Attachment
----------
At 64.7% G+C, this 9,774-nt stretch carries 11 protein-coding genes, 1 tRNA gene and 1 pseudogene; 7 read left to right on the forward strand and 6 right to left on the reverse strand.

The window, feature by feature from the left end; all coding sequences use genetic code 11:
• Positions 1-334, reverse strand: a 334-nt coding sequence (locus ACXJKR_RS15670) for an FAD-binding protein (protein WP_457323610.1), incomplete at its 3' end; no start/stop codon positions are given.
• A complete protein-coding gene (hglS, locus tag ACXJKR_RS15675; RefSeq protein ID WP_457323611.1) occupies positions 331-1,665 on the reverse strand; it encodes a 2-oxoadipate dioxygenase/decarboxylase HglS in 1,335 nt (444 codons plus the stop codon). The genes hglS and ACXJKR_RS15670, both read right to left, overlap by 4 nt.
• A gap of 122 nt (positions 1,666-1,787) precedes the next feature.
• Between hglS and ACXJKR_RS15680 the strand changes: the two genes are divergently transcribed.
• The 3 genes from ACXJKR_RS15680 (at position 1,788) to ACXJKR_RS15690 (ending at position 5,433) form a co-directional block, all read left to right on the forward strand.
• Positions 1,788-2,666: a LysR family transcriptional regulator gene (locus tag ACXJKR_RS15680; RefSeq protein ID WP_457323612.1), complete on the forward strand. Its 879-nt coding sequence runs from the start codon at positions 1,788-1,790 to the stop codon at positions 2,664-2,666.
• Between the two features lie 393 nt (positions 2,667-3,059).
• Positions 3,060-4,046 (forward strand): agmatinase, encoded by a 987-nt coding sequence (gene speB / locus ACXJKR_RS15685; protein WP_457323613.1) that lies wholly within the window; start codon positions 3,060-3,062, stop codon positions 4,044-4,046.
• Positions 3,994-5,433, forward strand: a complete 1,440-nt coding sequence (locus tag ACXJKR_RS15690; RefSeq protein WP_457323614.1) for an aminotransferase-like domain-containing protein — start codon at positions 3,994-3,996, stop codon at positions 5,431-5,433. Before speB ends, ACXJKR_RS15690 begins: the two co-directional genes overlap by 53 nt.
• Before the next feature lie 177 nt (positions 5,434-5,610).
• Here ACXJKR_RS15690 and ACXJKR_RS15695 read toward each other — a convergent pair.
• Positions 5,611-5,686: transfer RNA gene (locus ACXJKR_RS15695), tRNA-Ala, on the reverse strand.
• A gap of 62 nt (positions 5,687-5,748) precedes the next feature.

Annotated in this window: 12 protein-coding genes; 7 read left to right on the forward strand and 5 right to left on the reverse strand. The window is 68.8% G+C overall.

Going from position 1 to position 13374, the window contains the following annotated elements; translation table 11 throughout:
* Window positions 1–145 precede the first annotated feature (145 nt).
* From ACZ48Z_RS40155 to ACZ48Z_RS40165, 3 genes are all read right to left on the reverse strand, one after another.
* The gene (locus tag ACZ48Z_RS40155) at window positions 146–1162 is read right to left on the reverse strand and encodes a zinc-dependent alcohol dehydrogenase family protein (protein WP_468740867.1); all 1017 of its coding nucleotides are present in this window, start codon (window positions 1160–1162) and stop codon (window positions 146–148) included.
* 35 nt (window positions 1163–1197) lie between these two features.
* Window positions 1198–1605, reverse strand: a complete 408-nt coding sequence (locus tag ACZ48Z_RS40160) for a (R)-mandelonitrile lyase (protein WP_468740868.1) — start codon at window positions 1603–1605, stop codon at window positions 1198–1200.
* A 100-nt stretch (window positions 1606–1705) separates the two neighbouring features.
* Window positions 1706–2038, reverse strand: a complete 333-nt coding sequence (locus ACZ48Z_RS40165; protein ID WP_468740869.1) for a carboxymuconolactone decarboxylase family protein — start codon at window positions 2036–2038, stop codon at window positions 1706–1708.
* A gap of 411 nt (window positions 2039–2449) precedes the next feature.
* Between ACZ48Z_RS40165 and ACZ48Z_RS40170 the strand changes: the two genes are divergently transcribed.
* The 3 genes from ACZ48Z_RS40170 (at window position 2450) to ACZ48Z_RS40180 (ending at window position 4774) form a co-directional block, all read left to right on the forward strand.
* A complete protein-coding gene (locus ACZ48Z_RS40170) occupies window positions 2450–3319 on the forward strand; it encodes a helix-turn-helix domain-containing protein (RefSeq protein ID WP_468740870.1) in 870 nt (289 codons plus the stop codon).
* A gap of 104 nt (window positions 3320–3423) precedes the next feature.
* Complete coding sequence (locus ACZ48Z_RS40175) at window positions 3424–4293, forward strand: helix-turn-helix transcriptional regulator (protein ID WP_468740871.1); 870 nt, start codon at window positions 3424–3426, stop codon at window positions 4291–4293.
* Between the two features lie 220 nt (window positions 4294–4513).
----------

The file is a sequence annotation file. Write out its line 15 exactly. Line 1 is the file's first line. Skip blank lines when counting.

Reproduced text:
• A gap of 62 nt (positions 5,687-5,748) precedes the next feature.